Next, a third embodiment will be described with reference to FIGS. 12 through 16C. As is shown in FIG. 12, in a bucket 101 which is a working attachment of a hydraulic excavator, side plates 103, 103 are respectively welded to the left and right sides of a bottom plate 102 which is bent into a substantial C shape. Furthermore, edge plates 104, 104 and 105 are respectively welded to the side plates 103, 103 and bottom plate 102, thus forming the opening part of the bucket 101. The edge plates 104, 104 and 105 are members that are mounted in parts that are subject to severe wear accompanying excavation work, and the thickness of these members is set at a thickness that is greater than that of the bottom plate 102 or side plate 103. A plurality of teeth 106 are mounted on the edge plate 105. Pin bosses 107 that connect with the work equipment of the hydraulic excavator are installed on the outer surface of the end part of the bottom plate 102 on the opposite side from the tooth attachment part. Wear plates 108 are disposed on the peripheral parts of the outside surfaces of the side plate 103 along the bottom plate 102.

As is also shown in FIG. 13, laminated plate 110 that has a substantially semicircular shape is bonded so that this plate is surrounded by the edge plate 104 and wear plate 108. Holes 110 a used for plug welding are formed in the interior parts of the laminated plate 110. As is shown in FIG. 14, the laminated plate 110 comprises inner plates 111 consisting of a specified number of laminated thin steel plates, and an outer plate 112 which is laminated on the outside of the inner plates 111. The outer plate 112 retains the inner plates 111, and has a specified thickness that is used to protect the inner plates 111 from wear and collision with rocks during excavation work.

The shape of the end portions on the substantially circular arc form sides of the respective inner plates 111 is a shape that substantially matches the inner circumferences of the wear plates 108, and rectangular cut-out parts 111 a with a specified width of w are formed in a plurality of locations including both ends (in the circumferential direction) of the end portions on the substantially circular arc form sides. A plurality of contact parts 111 b which contact the inner circumferences of the wear plates 108 are formed by being demarcated by the cut-out parts 111 a. The depth of the cut-out parts 111 a is equal to the gap d1 between the outer plate 112 and the wear plate 108. The shape of the end portions on the substantially circular arc form sides of the outer plate 112 is a shape which is such that gaps d1 are formed as welding margins between these plates and the wear plates 108. Since the abovementioned shape is used, the laminated plate 110 is separated by the formation of gap d1 with the wear plates 108 in the cut-out parts 111 a as shown in FIG. 15A. In the contact part 111 b, as is shown in FIG. 15B, the inner plates 111 of the laminated plate 110 contact the wear plates 108, and the outer plate 112 are separated by the formation of gaps d1 with the wear plates 108. Specifically, the contact parts 111 b protrude beyond the peripheral edges of the outer plate 112 by an amount equal to the gaps d1. The respective inner plates 111 and the outer plate 112 have shapes (substantially rectilinear shapes) which are such that gaps d2 (not shown in the figures, but similar to those shown in FIG. 31) are formed as welding margins between these plates and the edge plate 104.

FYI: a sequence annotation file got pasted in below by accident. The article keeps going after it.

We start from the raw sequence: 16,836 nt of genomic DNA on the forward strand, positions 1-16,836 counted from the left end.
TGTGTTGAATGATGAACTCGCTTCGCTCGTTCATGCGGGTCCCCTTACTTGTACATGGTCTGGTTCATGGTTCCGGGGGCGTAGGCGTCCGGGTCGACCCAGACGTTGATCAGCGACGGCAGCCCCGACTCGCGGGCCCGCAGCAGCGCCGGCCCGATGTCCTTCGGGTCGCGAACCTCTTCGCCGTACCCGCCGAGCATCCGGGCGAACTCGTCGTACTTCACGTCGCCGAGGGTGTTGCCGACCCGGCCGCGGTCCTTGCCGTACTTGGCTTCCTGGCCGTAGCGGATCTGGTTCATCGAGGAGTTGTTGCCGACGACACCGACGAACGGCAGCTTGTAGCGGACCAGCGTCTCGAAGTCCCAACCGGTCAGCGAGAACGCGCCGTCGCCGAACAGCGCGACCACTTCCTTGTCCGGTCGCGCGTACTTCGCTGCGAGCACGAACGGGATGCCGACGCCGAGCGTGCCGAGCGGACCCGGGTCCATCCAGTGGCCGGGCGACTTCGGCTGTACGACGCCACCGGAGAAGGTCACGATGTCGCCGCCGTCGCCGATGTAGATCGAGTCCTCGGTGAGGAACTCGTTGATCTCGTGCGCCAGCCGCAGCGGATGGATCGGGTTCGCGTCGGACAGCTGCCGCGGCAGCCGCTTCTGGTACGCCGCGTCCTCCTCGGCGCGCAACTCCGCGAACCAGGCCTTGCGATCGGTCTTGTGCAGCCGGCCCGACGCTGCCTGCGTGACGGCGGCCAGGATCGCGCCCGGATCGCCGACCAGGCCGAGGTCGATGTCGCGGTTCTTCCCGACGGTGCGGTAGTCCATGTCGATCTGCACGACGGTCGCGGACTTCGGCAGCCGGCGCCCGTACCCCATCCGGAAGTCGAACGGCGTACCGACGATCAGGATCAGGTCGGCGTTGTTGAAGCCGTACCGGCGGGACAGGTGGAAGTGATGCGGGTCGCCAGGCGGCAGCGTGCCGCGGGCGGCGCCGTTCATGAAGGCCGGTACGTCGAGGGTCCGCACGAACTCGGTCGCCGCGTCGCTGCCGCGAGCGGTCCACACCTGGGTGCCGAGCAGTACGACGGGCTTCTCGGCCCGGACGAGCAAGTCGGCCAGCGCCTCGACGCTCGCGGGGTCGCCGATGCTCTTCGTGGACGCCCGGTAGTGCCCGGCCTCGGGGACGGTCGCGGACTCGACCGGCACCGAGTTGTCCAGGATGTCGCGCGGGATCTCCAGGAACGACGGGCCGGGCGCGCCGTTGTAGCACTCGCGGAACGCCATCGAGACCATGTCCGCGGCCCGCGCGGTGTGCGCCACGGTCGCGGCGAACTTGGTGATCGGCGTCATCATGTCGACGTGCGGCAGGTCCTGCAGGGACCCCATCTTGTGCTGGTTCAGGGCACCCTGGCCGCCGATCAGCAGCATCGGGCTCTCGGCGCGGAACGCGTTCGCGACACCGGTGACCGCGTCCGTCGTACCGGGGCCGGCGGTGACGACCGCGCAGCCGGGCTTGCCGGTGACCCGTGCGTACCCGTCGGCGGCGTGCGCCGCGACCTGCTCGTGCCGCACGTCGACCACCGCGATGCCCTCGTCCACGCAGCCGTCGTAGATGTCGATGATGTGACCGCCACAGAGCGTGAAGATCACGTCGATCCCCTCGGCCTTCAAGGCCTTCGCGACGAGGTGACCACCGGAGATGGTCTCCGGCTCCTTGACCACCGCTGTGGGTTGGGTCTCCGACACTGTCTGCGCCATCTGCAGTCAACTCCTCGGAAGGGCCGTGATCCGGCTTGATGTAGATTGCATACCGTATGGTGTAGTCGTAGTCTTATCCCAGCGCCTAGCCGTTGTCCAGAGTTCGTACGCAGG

The process whereby the laminated plate 110 is bonded to the side surfaces of the bucket 101 is as follows. First, a specified number of inner plates 111 are superimposed, and these inner plates 111 are positioned by causing the contact parts 111 b to contact the wear plates 108. Next, the positioning of the outer plate 112 is performed utilizing the cut-out parts 111 a of the inner plates 111. After the positioning of the laminated plate 110 (inner plates 111 and outer plate 112) is completed, the cut-out parts 111 a are attached and embedded by welding as shown in FIG. 16A. As a result, the respective inner plates 111 are attached to the bucket 101 by intermittent welding. Next, the gaps d1 between the cut-out parts 111 a and contact parts 111 b are embedded by continuous welding as shown in FIGS. 16B and 16C. Furthermore, the gaps d2 between the laminated plate 110 and edge plate 104 are embedded by continuous welding. Specifically, the laminated plate 110 is bonded to the side surfaces of the bucket 101 by the intermittent welding of the respective inner plates 111 on the side of the wear plates 108, and by the continuous welding of the outer plate 112. Preferably, furthermore, plug welding is performed in the holes 110 a, so that floating of the respective plates of the laminated plate 110 caused by thermal strain or the like is prevented. As a result, the laminated plate 110 is bonded to the side plate 103 so that the side plate 103, inner plates 111 and outer plate 112 adhere to each other in a substantially tight manner.